This chapter also covers chromosomal errors such as nondisjunction, deletions, duplications, and inversion.
The inheritance of one trait does not affect the inheritance of another trait.
If two pure-breeding varieties are crossed, all offspring look like the parent.
The law of independent assortment does not apply to linked genes.
Down, Klinefelter, Turner syndromes are nondisjunction errors.
The premise is that offspring are more like their parents than less closely related individuals.
In this chapter, we discuss some terms that are important to your study of heredity.
Thomas Morgan's work on fruit flies paved the way for the discovery of linked genes, genetic recombination, and sex-linked inheritance.
The discussion ends with a look at linkage maps.
It is important to discuss the types of chromosomal errors that can occur during reproduction since chromosomes carry the vital genes necessary for proper development and passage of hereditary material from one generation to the next.
The improper separation of chromosomes during meiosis leads to an abnormal number of chromosomes in offspring.
The chapter ends with an examination of the other major types of chromosomal errors.
Two alleles for fur color could be B and b.
The first generation of offspring, or the first filial generation in a genetic cross.
The second generation of offspring is called the filial generation.
A simple example of this would be fur color where B represents brown and b represents black.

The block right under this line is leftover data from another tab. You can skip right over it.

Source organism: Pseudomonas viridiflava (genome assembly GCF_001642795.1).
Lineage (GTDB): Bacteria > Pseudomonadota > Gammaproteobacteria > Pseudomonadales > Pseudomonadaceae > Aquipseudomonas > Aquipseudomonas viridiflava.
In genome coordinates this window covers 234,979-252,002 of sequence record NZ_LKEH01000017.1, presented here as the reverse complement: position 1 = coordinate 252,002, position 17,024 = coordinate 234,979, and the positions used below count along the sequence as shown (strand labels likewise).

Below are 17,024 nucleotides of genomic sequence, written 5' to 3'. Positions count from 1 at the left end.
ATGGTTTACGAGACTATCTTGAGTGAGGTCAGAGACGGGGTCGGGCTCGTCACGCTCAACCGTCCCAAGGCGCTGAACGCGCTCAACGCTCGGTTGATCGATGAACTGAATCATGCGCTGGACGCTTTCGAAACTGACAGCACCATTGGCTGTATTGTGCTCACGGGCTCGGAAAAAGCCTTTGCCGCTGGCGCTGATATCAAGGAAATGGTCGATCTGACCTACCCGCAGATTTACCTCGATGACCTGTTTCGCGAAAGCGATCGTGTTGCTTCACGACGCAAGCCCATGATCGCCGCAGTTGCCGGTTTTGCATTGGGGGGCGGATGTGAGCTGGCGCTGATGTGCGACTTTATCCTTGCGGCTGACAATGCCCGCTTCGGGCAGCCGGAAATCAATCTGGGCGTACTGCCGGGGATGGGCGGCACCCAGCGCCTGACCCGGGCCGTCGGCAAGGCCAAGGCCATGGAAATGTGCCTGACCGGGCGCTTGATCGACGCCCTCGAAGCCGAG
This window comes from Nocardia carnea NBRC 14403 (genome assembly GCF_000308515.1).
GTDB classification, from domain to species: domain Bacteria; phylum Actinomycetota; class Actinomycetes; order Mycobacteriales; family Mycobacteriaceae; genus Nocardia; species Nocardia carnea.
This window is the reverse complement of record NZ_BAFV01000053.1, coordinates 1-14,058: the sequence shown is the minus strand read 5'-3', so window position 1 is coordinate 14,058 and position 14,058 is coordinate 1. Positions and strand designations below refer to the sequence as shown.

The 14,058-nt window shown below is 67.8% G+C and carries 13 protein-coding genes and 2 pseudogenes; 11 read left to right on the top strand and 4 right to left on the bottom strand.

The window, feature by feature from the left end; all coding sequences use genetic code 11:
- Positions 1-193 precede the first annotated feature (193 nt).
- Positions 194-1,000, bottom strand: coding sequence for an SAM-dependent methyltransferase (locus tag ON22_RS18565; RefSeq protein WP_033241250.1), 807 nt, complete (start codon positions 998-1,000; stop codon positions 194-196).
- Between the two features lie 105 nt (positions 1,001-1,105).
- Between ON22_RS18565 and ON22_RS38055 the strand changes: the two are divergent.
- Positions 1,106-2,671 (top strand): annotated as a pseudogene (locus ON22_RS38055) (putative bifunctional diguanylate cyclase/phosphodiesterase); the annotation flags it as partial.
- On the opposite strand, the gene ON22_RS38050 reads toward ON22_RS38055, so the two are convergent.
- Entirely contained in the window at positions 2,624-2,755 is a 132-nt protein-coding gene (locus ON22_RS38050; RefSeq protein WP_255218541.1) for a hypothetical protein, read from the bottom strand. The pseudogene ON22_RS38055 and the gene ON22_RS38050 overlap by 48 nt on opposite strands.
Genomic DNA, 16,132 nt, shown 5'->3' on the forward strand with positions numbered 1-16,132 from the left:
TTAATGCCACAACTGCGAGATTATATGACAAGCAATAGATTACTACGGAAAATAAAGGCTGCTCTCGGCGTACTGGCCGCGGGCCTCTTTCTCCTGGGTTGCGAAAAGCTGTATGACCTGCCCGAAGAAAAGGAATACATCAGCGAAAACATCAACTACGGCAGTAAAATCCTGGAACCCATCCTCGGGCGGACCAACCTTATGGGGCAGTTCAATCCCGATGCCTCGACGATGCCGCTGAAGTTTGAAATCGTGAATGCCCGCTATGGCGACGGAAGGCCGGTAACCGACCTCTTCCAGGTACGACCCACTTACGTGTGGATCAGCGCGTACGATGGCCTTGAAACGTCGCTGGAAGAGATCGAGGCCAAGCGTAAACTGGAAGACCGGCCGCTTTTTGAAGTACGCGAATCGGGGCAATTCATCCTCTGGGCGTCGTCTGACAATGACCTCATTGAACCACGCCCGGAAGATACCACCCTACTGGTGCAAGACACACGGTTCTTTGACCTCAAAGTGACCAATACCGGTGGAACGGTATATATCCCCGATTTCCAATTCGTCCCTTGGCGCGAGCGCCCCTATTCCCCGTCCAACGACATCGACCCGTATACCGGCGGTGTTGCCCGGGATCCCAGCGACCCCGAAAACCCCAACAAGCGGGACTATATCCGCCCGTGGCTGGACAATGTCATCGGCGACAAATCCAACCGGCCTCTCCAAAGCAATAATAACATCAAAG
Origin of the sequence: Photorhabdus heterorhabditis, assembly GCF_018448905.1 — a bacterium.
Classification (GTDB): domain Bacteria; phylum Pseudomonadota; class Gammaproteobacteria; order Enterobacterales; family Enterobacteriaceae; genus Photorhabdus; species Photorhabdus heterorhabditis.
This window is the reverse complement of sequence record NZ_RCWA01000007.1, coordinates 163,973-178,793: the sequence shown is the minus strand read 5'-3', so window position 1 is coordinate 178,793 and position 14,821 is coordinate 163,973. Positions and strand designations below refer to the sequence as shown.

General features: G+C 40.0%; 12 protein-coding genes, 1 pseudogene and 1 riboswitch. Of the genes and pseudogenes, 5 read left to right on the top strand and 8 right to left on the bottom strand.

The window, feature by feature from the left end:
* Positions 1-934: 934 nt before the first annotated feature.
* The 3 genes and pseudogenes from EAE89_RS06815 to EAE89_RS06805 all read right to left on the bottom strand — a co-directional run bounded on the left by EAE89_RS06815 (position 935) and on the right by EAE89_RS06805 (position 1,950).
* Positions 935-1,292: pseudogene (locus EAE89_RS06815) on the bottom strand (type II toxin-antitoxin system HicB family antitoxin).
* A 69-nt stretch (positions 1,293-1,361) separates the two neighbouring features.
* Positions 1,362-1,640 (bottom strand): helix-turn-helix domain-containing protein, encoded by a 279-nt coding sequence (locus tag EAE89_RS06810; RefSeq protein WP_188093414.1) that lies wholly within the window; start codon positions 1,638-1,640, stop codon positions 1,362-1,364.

There are three possible genotypes: brown, Bb, and black.
Down, Turner, and Klinefelter syndromes are some of the classic examples of nondisjunction-related syndromes.
Some of the characteristics of the peas were round, wrinkled, green, yellow, purple, and white.
The person with the most associated name with heredity is Gregor Mendel.
He worked with peas for many years.
It was a strange hobby, but it was useful to the world of science.
He recorded the results of theploidy of peas in order to figure out how certain characters are born.
A blue flower mixed with a yellow flower will produce a green flower.
The genes of each parent would always be the same as the blended colors.
The law of segregation and the law of independent assortment are the two fundamental theories developed by Mendel.
There is a single character in which both parents are Heterozygous.
A 3:1 phenotype ratio is given by a mono hybrid cross between gametes.
Multiple characters were also experimented with by Mendel.
The offspring have a 9:3:3:1 phenotype ratio.
The law of segregation and the law of independent assortment were developed from his experiments.
If an individual is Bb for eye color, during gamete formation, one gamete would receive a B and the other would receive a b.
When the gametes are formed, members of each pair of factors are distributed.
Heredity 101 does not affect the inheritance of another trait.
If an individual is BbRr for two genes, gametes could contain br, bR, or br.
When two pure-breeding varieties are crossed, all the offspring look like one parent.
Look at the organisms and determine if they are tall or short, have blue or brown eyes, and so on.
The geno is known in the case of a trait.
If a person has blue eyes, it's the genotype.